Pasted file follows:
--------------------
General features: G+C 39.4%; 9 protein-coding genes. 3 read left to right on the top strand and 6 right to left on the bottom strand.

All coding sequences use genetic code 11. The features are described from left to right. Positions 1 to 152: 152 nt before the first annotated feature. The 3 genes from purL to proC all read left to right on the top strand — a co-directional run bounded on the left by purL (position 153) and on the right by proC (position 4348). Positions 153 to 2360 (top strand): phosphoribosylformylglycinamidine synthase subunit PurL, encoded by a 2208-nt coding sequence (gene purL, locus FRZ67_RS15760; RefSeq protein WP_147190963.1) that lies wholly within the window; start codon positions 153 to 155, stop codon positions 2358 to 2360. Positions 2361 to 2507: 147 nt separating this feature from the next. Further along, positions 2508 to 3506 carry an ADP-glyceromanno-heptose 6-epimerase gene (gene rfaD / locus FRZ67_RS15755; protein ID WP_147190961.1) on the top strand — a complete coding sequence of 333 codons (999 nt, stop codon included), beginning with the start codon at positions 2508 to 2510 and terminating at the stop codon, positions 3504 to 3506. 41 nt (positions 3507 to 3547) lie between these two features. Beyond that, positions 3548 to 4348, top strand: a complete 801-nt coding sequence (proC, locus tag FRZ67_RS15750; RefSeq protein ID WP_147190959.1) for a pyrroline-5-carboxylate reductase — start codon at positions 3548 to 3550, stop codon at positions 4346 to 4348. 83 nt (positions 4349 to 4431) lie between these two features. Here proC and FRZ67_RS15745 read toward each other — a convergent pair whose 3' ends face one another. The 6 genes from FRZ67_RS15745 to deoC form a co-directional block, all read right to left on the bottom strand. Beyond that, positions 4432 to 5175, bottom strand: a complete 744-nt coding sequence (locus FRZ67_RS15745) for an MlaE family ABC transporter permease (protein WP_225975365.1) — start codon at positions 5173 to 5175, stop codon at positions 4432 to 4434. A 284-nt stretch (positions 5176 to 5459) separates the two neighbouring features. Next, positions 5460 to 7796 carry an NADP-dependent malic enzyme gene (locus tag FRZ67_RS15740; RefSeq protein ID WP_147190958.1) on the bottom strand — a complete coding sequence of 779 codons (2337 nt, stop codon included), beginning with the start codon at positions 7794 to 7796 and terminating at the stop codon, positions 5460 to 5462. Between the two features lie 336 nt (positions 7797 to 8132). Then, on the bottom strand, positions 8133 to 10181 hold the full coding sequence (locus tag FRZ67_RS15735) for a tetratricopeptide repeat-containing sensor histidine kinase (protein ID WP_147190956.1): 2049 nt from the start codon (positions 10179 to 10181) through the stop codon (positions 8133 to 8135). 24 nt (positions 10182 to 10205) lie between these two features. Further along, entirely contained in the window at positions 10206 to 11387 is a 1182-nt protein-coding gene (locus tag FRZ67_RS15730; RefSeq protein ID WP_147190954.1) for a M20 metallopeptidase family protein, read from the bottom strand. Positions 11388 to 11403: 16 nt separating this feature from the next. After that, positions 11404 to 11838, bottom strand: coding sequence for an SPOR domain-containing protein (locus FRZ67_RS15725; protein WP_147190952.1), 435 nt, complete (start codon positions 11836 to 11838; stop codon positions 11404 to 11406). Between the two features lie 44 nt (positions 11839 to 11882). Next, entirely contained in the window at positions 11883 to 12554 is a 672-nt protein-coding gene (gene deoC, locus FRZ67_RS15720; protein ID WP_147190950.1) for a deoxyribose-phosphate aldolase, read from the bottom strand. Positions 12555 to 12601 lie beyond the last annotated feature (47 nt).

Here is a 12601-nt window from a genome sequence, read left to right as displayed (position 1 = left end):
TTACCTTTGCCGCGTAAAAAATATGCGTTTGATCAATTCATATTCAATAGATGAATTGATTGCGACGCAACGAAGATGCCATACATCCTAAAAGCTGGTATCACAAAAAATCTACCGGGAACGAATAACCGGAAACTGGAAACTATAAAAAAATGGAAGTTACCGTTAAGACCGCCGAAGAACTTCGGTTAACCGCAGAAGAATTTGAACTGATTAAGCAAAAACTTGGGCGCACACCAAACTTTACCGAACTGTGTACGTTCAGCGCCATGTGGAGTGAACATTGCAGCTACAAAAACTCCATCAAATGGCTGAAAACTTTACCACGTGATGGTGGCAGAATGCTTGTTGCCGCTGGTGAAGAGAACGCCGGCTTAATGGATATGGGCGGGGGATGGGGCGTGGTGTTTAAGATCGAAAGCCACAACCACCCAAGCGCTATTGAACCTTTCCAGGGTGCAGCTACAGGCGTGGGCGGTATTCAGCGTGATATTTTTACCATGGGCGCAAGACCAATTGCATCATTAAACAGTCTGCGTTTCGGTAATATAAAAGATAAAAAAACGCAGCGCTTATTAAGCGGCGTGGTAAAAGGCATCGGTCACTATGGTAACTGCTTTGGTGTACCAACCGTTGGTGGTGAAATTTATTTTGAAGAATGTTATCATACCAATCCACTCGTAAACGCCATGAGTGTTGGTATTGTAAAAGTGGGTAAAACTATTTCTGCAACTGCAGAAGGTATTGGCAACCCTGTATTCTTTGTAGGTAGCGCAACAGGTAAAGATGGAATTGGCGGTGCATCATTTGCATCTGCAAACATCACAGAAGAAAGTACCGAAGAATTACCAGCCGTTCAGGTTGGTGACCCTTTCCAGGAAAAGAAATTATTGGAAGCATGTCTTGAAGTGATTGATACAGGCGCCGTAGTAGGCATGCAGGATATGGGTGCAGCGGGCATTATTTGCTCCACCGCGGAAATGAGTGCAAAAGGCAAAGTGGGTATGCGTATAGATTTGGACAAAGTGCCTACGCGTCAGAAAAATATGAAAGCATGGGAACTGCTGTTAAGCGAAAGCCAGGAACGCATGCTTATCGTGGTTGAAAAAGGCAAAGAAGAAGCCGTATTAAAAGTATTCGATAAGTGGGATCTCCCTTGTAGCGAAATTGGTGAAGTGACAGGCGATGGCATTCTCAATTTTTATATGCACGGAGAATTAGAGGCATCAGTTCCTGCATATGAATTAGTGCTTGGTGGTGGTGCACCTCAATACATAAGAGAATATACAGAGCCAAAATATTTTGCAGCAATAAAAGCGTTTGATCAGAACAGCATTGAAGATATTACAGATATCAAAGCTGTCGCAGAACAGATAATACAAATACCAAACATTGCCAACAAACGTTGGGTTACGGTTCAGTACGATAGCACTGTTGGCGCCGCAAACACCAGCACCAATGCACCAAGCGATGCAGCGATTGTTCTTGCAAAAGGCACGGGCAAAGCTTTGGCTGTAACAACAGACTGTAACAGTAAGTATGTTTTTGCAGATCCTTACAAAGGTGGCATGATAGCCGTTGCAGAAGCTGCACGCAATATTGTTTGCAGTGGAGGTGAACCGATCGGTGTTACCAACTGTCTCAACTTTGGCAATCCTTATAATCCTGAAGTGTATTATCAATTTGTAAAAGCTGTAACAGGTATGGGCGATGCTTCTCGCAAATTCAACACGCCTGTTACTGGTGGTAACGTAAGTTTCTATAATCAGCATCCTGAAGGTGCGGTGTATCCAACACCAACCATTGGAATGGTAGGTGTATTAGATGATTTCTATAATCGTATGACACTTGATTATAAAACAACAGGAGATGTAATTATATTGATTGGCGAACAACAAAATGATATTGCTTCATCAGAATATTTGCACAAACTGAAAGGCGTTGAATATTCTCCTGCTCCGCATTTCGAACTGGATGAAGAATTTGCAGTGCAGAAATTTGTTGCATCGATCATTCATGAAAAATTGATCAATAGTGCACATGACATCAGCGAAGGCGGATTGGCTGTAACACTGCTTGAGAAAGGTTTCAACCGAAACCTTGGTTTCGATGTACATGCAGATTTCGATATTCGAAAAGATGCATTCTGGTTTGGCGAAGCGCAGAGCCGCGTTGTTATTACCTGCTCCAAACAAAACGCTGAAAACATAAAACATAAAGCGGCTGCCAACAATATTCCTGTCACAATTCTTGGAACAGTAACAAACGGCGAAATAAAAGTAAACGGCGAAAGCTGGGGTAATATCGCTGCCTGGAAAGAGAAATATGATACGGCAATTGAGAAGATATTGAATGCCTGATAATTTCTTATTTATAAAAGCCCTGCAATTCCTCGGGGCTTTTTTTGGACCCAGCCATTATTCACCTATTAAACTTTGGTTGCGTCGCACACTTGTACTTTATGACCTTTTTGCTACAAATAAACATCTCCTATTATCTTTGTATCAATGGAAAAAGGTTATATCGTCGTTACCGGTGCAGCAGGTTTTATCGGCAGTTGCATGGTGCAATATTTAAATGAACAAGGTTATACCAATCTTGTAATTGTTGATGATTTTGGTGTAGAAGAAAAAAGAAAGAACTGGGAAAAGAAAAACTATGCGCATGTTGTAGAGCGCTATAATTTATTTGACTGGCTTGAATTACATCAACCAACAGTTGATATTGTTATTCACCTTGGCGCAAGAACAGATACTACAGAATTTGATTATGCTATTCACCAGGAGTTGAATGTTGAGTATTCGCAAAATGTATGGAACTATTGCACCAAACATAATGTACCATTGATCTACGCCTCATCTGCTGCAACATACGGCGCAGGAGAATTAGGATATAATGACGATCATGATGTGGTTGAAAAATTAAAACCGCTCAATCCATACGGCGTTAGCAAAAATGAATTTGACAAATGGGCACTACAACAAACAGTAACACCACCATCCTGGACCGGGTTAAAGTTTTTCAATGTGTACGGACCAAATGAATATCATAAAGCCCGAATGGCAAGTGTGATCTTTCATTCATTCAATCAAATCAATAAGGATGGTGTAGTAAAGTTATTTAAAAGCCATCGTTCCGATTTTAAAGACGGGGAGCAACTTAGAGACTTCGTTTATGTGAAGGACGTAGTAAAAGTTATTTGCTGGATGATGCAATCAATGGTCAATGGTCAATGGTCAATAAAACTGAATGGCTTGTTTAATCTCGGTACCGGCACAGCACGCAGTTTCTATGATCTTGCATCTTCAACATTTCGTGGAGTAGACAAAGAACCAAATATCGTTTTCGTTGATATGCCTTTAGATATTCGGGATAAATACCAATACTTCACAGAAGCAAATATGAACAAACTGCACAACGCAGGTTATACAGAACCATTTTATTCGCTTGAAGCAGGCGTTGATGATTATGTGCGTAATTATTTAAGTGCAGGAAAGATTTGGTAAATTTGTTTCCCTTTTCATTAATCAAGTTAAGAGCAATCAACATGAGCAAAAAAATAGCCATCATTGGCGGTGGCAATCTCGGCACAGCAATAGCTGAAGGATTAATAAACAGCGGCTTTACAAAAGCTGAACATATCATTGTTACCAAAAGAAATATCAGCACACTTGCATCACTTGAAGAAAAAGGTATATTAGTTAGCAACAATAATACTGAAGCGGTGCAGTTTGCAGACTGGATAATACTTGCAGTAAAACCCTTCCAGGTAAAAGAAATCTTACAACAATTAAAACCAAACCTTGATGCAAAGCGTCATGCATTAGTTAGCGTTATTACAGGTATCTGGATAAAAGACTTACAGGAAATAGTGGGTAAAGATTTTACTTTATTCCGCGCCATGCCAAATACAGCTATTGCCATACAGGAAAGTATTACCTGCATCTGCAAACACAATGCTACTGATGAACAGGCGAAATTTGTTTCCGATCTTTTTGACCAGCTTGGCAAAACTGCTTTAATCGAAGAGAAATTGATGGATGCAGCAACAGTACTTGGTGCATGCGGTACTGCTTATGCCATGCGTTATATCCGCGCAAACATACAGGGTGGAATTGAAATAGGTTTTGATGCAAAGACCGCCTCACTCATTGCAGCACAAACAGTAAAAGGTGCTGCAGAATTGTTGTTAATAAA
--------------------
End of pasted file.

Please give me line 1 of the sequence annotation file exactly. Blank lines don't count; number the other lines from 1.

General features: G+C 39.4%; 9 protein-coding genes. 3 read left to right on the top strand and 6 right to left on the bottom strand.